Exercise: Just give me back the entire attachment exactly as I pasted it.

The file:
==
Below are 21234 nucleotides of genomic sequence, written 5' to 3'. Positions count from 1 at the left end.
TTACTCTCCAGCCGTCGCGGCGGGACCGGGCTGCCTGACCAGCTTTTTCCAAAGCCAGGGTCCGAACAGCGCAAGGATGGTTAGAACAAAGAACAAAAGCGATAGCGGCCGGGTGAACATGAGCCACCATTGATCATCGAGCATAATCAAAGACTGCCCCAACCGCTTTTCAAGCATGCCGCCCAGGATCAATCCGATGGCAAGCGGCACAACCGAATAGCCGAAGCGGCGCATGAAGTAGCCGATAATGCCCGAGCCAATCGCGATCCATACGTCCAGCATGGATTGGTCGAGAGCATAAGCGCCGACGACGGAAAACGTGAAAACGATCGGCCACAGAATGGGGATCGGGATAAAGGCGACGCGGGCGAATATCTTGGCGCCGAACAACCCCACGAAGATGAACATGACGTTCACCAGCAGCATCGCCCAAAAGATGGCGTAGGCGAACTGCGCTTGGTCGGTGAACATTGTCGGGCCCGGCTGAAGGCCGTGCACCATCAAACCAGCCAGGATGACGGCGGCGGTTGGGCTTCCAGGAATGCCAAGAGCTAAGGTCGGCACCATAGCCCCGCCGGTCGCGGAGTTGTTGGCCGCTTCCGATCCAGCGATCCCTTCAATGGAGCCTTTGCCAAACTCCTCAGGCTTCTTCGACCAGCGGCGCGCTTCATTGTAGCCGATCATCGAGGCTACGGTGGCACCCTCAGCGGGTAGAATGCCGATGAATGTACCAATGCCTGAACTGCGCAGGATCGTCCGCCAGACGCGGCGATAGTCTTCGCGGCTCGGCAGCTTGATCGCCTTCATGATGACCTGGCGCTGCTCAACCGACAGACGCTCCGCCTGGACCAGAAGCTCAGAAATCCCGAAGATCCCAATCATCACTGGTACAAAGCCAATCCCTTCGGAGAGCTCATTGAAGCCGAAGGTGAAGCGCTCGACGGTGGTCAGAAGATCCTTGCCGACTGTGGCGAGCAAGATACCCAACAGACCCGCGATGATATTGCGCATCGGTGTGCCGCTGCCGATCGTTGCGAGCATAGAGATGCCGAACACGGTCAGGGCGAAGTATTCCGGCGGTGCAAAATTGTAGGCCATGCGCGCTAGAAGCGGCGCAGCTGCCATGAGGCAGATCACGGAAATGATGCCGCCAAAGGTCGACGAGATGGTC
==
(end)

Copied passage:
Below are 21234 nucleotides of genomic sequence, written 5' to 3'. Positions count from 1 at the left end.
TTACTCTCCAGCCGTCGCGGCGGGACCGGGCTGCCTGACCAGCTTTTTCCAAAGCCAGGGTCCGAACAGCGCAAGGATGGTTAGAACAAAGAACAAAAGCGATAGCGGCCGGGTGAACATGAGCCACCATTGATCATCGAGCATAATCAAAGACTGCCCCAACCGCTTTTCAAGCATGCCGCCCAGGATCAATCCGATGGCAAGCGGCACAACCGAATAGCCGAAGCGGCGCATGAAGTAGCCGATAATGCCCGAGCCAATCGCGATCCATACGTCCAGCATGGATTGGTCGAGAGCATAAGCGCCGACGACGGAAAACGTGAAAACGATCGGCCACAGAATGGGGATCGGGATAAAGGCGACGCGGGCGAATATCTTGGCGCCGAACAACCCCACGAAGATGAACATGACGTTCACCAGCAGCATCGCCCAAAAGATGGCGTAGGCGAACTGCGCTTGGTCGGTGAACATTGTCGGGCCCGGCTGAAGGCCGTGCACCATCAAACCAGCCAGGATGACGGCGGCGGTTGGGCTTCCAGGAATGCCAAGAGCTAAGGTCGGCACCATAGCCCCGCCGGTCGCGGAGTTGTTGGCCGCTTCCGATCCAGCGATCCCTTCAATGGAGCCTTTGCCAAACTCCTCAGGCTTCTTCGACCAGCGGCGCGCTTCATTGTAGCCGATCATCGAGGCTACGGTGGCACCCTCAGCGGGTAGAATGCCGATGAATGTACCAATGCCTGAACTGCGCAGGATCGTCCGCCAGACGCGGCGATAGTCTTCGCGGCTCGGCAGCTTGATCGCCTTCATGATGACCTGGCGCTGCTCAACCGACAGACGCTCCGCCTGGACCAGAAGCTCAGAAATCCCGAAGATCCCAATCATCACTGGTACAAAGCCAATCCCTTCGGAGAGCTCATTGAAGCCGAAGGTGAAGCGCTCGACGGTGGTCAGAAGATCCTTGCCGACTGTGGCGAGCAAGATACCCAACAGACCCGCGATGATATTGCGCATCGGTGTGCCGCTGCCGATCGTTGCGAGCATAGAGATGCCGAACACGGTCAGGGCGAAGTATTCCGGCGGTGCAAAATTGTAGGCCATGCGCGCTAGAAGCGGCGCAGCTGCCATGAGGCAGATCACGGAAATGATGCCGCCAAAGGTCGACGAGATGGTC